Table 2: The six-week outpatient rehabilitation protocol performed two times per week. Outpatient rehabilitation protocolWarm up (15 min) Stationary cycling Seated or supine AROM knee flexion and extension Alternating ankle dorsiflexion and plantar flexion Passive quadriceps stretching (standing or prone) Passive hamstring stretching (standing or seated)Leg strengthening exercise (30 min)5–10 min 2-3 min 1-2 min 1-2 min 1-2 min15 reps 15 reps 30 steps 15 rep 3–5 reps 30 m5 min 5 minRENEW Leg press Leg extension Leg curl Standing calf raise5–20 minutes (Table 3) 2 × 10–15 reps 70% 1 RM 2 × 10–15 reps 70% 1 RM2 × 10–15 reps 70% 1 RM2 × 10–15 reps Body weight Functional task-oriented exercise (5 min)Get up and sit down Wall sits at 60 degrees 5–10 sec holds Negotiating stairs (stepups starting at 4′′ and progressed to 8′′) Body weighted half-squatting Unilateral standing firm and/or unstable surface (build up to 30 sec holds) Walking backward, forward, marching and side step on a slope, and/or with resistanceEndurance exercise (10 min) Treadmill walkingChange of speed or on incline Stationary biking“somewhat hard” effort Utilizing RENEW as the strengthening mode of an eccentrically-biased rehabilitation program early after TKA contributed to changes in physical function to norm-based levels. This result alone suggests that the high muscle force production potential of eccentric exercise, at relatively low levels of exertion via RENEW, may contribute to an amplified level of physical function. The potential impact on best- practice rehabilitation following TKA is far reaching as greater focus on quadriceps strengthening is feasible and may be capable of optimizing outcomes.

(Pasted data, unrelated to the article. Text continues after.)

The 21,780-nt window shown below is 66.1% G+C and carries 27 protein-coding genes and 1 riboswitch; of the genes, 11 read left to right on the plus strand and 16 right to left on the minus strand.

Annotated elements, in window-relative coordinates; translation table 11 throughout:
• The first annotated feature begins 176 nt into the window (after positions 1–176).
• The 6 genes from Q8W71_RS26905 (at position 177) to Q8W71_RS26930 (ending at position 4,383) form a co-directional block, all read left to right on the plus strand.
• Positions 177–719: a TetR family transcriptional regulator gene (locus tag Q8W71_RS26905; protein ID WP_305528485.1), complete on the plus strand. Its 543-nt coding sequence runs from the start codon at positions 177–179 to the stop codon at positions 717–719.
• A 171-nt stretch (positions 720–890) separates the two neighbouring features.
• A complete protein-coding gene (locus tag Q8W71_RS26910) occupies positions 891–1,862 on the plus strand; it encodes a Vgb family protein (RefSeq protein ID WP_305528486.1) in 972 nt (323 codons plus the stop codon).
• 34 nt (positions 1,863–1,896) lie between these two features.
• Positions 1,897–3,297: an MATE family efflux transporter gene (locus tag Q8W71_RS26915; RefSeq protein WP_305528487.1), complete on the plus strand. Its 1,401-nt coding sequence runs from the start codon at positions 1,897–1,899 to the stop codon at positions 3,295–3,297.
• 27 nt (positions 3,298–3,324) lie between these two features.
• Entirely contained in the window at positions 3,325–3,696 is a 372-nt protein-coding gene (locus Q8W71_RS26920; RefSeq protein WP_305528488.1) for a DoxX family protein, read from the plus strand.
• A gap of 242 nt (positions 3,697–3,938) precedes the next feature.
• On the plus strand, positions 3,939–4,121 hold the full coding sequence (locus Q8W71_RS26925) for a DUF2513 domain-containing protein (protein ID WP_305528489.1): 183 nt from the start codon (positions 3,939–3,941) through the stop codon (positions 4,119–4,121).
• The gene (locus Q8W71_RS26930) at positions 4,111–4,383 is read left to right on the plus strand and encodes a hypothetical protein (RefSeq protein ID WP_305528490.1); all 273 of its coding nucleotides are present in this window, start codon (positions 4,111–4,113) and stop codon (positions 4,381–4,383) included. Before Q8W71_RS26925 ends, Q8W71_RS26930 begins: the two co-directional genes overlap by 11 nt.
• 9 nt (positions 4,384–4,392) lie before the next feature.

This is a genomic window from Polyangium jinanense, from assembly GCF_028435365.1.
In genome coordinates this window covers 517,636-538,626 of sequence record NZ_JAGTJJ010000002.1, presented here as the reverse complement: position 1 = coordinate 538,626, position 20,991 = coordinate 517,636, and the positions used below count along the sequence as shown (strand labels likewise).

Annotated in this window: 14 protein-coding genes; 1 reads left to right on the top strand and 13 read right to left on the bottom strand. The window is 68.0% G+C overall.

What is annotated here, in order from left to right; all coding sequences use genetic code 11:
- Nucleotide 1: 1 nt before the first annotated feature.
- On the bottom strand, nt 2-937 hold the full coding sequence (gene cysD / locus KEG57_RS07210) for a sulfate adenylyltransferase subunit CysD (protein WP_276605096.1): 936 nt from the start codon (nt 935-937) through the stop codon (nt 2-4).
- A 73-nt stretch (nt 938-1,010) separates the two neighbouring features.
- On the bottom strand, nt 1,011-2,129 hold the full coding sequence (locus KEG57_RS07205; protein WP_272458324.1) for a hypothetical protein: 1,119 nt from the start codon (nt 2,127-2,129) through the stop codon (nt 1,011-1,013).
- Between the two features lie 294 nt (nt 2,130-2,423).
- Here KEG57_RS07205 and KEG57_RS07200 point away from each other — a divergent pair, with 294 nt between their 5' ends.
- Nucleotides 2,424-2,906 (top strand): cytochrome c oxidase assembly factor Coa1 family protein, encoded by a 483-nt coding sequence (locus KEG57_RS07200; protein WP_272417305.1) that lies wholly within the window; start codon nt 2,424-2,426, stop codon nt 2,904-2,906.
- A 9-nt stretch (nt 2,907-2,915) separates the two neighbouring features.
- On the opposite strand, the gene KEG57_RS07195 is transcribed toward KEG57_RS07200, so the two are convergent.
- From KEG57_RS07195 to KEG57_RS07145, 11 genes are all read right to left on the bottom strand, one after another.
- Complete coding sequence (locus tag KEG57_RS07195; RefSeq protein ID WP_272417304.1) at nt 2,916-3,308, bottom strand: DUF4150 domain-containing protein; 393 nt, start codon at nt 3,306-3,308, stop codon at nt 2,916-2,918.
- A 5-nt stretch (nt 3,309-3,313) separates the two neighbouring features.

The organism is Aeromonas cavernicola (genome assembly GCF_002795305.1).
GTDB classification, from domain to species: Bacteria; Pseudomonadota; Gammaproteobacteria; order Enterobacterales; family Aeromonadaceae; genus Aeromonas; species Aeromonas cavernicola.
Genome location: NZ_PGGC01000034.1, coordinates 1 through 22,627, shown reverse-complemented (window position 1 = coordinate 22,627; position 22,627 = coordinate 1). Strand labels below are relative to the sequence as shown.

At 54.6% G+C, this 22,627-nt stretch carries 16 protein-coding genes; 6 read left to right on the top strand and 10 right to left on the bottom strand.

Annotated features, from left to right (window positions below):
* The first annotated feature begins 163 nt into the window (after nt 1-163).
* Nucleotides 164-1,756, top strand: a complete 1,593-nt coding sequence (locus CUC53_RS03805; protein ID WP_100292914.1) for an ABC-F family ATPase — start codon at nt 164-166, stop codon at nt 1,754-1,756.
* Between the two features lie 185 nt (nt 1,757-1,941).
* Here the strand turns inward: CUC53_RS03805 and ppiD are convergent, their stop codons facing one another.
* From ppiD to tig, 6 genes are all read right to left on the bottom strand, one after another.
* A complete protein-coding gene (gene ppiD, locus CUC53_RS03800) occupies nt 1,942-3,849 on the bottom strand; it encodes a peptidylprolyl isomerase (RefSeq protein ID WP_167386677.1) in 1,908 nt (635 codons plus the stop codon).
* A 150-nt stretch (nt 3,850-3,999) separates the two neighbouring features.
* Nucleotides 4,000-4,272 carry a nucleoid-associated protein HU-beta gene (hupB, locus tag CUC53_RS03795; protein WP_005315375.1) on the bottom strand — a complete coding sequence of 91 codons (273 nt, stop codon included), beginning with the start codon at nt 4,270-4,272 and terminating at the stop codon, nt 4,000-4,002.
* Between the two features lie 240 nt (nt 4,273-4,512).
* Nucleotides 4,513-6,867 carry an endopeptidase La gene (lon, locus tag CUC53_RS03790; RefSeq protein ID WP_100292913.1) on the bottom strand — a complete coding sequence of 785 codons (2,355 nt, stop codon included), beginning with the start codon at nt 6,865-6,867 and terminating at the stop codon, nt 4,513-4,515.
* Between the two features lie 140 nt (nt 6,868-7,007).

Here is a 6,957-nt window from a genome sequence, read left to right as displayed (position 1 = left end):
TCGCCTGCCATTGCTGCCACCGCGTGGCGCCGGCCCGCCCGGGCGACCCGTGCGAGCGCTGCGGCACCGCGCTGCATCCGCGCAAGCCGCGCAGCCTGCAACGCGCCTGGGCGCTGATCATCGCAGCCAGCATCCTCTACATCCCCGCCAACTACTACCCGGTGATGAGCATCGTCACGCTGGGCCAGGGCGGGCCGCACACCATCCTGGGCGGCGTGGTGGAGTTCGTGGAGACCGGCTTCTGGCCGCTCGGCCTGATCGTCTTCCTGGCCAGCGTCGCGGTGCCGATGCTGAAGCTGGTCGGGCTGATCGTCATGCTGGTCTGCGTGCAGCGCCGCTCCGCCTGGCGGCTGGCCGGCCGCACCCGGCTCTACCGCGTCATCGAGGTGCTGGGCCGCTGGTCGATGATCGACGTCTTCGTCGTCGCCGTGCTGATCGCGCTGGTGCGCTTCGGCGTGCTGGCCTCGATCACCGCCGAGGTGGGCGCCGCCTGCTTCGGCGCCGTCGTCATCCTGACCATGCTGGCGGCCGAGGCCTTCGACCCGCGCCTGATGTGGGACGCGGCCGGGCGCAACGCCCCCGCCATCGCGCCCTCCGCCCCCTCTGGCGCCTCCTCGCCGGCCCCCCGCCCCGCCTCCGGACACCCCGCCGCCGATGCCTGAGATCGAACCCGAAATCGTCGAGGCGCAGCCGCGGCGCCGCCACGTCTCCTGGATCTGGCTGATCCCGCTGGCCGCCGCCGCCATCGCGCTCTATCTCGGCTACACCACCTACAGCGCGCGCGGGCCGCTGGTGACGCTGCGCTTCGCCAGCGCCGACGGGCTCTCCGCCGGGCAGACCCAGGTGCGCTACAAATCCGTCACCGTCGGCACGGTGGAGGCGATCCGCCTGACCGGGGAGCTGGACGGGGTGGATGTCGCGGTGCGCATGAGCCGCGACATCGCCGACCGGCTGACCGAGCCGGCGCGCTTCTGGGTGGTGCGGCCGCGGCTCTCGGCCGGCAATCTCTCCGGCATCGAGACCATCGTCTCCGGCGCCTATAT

Enhanced Recovery Masterclass Post-op
Enhanced Recovery – The clinical components• Post-operative @officialERblog enhancedrecoveryblog.com
Promotion of a “wellness” model of care• Wellness not illness• Promotion of independence• Good pain control• Early mobilisation• Home ASAP• Links with rehab in the community @officialERblog enhancedrecoveryblog.com
Promotion of the wellness model Early nutrition and hydration Effective pain control and early mobilisation @officialERblog enhancedrecoveryblog.com
Promotion of a wellness model• 2-4 Hourly Observations• Visiting hours• Get up out of bed to pass urine• Promotion of independence• Continual reinforcement of the “wellness” model from all staff• Patient goals for each day and also discharge @officialERblog enhancedrecoveryblog.com
Promotion of the wellness model No drug rounds - Patients self medicate @officialERblog enhancedrecoveryblog.com
Pathway documentation can be used toguide practice and improve quality of careVariance analysis in clinical pathways for total hip and knee joint arthroplasty is vital Clinical pathways help to incorporate evidenced-based medicine into clinical practice Variance analysis can be utilised as a process of quality control and a driver for improving patient outcomes (Variances in this study were higher than expected) Dalton et al 2000 @officialERblog enhancedrecoveryblog.com
Post-op phone calls48 hour and 28 day phone calls @officialERblog enhancedrecoveryblog.com
Mobilisation of the operative day Early Mobilisation The aim is every patient to be walking within 18 hours of surgery @officialERblog enhancedrecoveryblog.com
To do this you need an MDT approach to reducing pain scoresWainwright T, Craig J, Swan J, Olyslaegers C, Miles K, Fick D, Middleton R (2008) A standardised analgesic ladder can reduce pain andaccelerate rehabilitation after TKR. The Chartered Society of Physiotherapy Annual Congress, Manchester @officialERblog enhancedrecoveryblog.com
Patients go homeData source - Dr Foster @officialERblog enhancedrecoveryblog.com
Flexion criteria for discharge• No study has shown a need for a specific flexion at discharge• Flexion>60degrees no extra health service use• Davies, Can J Surg 2003• Mauerhan, J Arthroplasty 1998 @officialERblog enhancedrecoveryblog.com
How did data help to question the tradition ofwaiting for 90 degrees flexion before discharge? @officialERblog enhancedrecoveryblog.com